Sooner or later, we all get fed up with our jobs. Sometimes, this means it’s time to change gigs, but there are less drastic ways to improve your situation. In an insightful Business News Daily post titled “5 Simple Scientific Ways to Love Your Job More,” writer Brittney Helmrich shares some excellent tips she’s picked up from around the web. Read on and get ready for better living (and happier working) through science.
1. Tidy Up and Personalize Your Workspace — Why should you clear away the junk on your desk and hang up a few family photos? According to a study by the Journal of Experimental Psychology, workers given license to decorate their work areas are up to 32 percent more productive than those who aren’t. They also report “enhanced feelings of organizational identification and well-being,” according to Helmrich.
2. Stop Procrastinating — We all have work duties we dread, and if researchers at Penn State University are to be believed, there are benefits to tackling these types of tasks first. It’s called “pre-crastination,” and as Helmrich writes, knocking out cringe-worthy assignments early in the morning frees up the rest of your day for more pleasant things.
3. Give Yourself Rewards — Or, more importantly, offer yourself incentives: “If I finish this spreadsheet by 3 p.m., I’ll go buy myself a latte.” It’s that type of thinking, Hemrich says, that leads to better performance, and she cites evidence from a University of Chicago study that shows students test better when there’s the promise of a reward.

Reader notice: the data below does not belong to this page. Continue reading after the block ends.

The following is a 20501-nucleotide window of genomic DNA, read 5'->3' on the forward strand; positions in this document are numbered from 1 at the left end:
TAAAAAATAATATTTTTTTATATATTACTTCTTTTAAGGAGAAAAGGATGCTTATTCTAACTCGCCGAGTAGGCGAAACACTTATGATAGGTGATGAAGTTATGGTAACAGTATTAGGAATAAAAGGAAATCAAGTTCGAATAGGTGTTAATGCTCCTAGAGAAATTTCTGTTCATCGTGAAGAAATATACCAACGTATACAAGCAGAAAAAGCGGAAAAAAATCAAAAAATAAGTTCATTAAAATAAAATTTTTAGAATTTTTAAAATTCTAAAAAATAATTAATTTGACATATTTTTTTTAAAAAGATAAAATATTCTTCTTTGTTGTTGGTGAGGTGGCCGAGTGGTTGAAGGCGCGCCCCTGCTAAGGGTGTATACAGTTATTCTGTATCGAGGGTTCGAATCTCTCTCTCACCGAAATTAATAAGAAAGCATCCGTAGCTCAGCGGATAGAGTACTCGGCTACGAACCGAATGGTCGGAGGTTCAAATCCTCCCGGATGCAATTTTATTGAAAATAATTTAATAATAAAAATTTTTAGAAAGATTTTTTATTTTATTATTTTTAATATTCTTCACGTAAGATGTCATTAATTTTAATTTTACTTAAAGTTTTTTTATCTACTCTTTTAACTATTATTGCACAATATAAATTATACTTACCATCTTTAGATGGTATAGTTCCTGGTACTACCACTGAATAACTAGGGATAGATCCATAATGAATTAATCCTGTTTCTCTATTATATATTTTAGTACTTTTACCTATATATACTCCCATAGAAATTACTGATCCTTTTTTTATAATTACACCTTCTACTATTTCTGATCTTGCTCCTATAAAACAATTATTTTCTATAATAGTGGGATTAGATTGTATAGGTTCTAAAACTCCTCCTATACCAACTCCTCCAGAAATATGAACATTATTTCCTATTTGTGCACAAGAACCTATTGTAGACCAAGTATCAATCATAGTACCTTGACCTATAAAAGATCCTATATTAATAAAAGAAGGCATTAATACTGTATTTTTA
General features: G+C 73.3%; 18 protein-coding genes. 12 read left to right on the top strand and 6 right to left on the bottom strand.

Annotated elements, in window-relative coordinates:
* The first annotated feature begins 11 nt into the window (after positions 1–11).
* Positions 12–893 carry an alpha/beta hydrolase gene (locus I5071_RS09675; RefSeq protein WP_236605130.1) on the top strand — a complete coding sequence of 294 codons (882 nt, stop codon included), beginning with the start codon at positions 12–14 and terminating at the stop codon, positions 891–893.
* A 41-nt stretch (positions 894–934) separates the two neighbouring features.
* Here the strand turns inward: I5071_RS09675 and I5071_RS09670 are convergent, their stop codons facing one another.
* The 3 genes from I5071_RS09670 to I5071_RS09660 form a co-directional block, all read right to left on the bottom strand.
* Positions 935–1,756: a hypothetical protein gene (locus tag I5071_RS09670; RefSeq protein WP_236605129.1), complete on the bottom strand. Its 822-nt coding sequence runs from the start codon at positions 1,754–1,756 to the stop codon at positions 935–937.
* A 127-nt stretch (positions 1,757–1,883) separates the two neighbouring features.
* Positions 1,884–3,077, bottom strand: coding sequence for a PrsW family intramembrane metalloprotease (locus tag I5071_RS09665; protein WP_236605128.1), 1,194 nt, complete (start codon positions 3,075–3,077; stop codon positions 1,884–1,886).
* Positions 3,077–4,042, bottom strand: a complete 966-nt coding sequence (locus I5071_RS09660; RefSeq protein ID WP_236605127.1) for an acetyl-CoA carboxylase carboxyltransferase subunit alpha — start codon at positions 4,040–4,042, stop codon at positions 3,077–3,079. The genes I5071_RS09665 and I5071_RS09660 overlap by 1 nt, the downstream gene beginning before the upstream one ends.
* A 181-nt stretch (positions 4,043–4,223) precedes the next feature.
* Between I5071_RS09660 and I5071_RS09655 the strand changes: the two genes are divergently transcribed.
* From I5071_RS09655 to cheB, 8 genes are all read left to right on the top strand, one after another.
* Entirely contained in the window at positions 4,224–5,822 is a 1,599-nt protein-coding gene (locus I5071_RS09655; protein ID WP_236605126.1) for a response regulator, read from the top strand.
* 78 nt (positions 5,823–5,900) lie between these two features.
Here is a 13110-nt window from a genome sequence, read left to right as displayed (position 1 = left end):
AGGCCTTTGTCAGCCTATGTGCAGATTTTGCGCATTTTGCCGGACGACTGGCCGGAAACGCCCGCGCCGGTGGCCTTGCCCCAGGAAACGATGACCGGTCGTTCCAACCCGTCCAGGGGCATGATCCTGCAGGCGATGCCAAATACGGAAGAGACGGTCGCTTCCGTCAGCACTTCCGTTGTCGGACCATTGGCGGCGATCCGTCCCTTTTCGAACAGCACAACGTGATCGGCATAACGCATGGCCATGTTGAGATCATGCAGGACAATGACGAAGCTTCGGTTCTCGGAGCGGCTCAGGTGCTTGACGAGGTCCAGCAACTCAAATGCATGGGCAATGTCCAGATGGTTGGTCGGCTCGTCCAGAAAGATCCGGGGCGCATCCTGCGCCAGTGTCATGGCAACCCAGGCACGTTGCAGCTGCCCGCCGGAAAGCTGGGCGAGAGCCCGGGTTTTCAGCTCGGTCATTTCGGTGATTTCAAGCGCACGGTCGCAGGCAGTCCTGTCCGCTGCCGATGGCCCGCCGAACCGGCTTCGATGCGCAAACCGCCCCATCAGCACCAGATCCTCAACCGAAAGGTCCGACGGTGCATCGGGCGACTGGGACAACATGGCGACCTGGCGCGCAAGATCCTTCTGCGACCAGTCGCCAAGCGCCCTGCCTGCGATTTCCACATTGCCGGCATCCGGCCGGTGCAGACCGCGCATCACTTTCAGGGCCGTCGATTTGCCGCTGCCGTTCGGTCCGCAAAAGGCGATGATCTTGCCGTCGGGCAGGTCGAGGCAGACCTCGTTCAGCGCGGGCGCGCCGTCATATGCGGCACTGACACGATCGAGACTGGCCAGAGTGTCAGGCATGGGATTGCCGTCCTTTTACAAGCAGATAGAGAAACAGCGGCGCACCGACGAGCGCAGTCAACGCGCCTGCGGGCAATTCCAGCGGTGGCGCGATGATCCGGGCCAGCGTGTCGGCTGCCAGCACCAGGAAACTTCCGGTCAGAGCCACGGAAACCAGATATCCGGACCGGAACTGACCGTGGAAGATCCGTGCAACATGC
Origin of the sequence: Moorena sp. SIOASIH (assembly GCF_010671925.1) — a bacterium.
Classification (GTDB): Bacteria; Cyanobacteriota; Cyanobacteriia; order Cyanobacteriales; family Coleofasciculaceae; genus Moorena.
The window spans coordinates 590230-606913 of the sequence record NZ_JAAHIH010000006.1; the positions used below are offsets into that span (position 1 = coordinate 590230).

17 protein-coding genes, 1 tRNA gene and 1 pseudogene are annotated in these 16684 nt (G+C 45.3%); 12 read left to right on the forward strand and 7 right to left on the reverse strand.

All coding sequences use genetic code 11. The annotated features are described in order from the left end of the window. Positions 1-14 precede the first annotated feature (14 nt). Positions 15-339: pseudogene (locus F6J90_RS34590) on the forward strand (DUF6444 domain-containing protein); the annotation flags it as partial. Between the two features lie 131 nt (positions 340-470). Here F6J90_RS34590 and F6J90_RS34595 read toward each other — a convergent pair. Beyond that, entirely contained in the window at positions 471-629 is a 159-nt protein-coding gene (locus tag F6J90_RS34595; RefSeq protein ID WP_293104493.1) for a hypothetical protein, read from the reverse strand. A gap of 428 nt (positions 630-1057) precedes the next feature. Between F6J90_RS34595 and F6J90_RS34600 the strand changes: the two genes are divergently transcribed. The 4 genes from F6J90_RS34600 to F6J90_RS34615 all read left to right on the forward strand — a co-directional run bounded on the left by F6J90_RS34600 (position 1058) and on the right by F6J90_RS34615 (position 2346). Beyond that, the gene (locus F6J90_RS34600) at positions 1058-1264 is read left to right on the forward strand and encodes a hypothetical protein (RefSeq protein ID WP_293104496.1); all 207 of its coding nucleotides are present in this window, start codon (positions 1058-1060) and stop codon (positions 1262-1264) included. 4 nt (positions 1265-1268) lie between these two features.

4. Use the Buddy System — In a study conducted by the University of Pennsylvania and the University of Minnesota, students who worked on projects with friends were found to outperform those who worked with acquaintances. What’s more, New York magazine reports, people with best friends at their jobs tend to be more passionate, loyal, and focused. They’re also less prone to changing jobs and getting sick, and they have more satisfied customers. The takeaway: make friends in your office.
5. Limit Your Hours — As per the American Journal of Epidemiology, working long hours can cause heart problems and boost your chances of heart disease by 40 to 80 percent. On a related note, The Telegraph reports, researchers at the Henley Business School at the University of Reading looked at workers who use the Internet for work purposes during off-work hours, and it turns out they’re at increased risk for anxiety, depression, and isolation. They also become addicted to the Internet. By only working during, you know, work hours, you might avoid this fate.